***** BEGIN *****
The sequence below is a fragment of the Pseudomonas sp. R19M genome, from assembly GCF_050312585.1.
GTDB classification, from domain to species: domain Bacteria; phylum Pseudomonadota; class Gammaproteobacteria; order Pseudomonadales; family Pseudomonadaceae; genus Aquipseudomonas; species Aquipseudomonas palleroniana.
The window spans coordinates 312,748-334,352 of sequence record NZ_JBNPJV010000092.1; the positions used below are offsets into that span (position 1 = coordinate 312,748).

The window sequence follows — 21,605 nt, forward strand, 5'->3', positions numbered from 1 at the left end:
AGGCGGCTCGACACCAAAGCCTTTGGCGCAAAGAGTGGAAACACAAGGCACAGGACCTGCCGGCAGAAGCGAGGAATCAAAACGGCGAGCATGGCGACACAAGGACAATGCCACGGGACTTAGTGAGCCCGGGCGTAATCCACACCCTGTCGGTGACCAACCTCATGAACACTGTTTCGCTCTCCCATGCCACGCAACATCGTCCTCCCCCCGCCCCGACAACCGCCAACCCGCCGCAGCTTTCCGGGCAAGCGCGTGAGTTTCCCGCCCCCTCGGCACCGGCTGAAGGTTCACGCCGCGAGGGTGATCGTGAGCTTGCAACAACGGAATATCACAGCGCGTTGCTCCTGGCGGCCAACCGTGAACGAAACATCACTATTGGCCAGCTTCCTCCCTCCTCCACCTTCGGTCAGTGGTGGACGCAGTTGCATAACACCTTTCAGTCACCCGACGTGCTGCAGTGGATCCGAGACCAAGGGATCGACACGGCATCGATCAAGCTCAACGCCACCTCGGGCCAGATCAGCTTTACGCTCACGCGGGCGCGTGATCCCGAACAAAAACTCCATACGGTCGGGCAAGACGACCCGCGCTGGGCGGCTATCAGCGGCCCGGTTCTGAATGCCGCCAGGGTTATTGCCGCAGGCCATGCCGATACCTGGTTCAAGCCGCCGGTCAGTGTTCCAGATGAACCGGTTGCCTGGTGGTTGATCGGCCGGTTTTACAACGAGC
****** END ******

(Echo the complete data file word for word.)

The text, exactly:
The sequence below is a fragment of the Pseudomonas sp. R19M genome, from assembly GCF_050312585.1.
GTDB classification, from domain to species: domain Bacteria; phylum Pseudomonadota; class Gammaproteobacteria; order Pseudomonadales; family Pseudomonadaceae; genus Aquipseudomonas; species Aquipseudomonas palleroniana.
The window spans coordinates 312,748-334,352 of sequence record NZ_JBNPJV010000092.1; the positions used below are offsets into that span (position 1 = coordinate 312,748).

The window sequence follows — 21,605 nt, forward strand, 5'->3', positions numbered from 1 at the left end:
AGGCGGCTCGACACCAAAGCCTTTGGCGCAAAGAGTGGAAACACAAGGCACAGGACCTGCCGGCAGAAGCGAGGAATCAAAACGGCGAGCATGGCGACACAAGGACAATGCCACGGGACTTAGTGAGCCCGGGCGTAATCCACACCCTGTCGGTGACCAACCTCATGAACACTGTTTCGCTCTCCCATGCCACGCAACATCGTCCTCCCCCCGCCCCGACAACCGCCAACCCGCCGCAGCTTTCCGGGCAAGCGCGTGAGTTTCCCGCCCCCTCGGCACCGGCTGAAGGTTCACGCCGCGAGGGTGATCGTGAGCTTGCAACAACGGAATATCACAGCGCGTTGCTCCTGGCGGCCAACCGTGAACGAAACATCACTATTGGCCAGCTTCCTCCCTCCTCCACCTTCGGTCAGTGGTGGACGCAGTTGCATAACACCTTTCAGTCACCCGACGTGCTGCAGTGGATCCGAGACCAAGGGATCGACACGGCATCGATCAAGCTCAACGCCACCTCGGGCCAGATCAGCTTTACGCTCACGCGGGCGCGTGATCCCGAACAAAAACTCCATACGGTCGGGCAAGACGACCCGCGCTGGGCGGCTATCAGCGGCCCGGTTCTGAATGCCGCCAGGGTTATTGCCGCAGGCCATGCCGATACCTGGTTCAAGCCGCCGGTCAGTGTTCCAGATGAACCGGTTGCCTGGTGGTTGATCGGCCGGTTTTACAACGAGC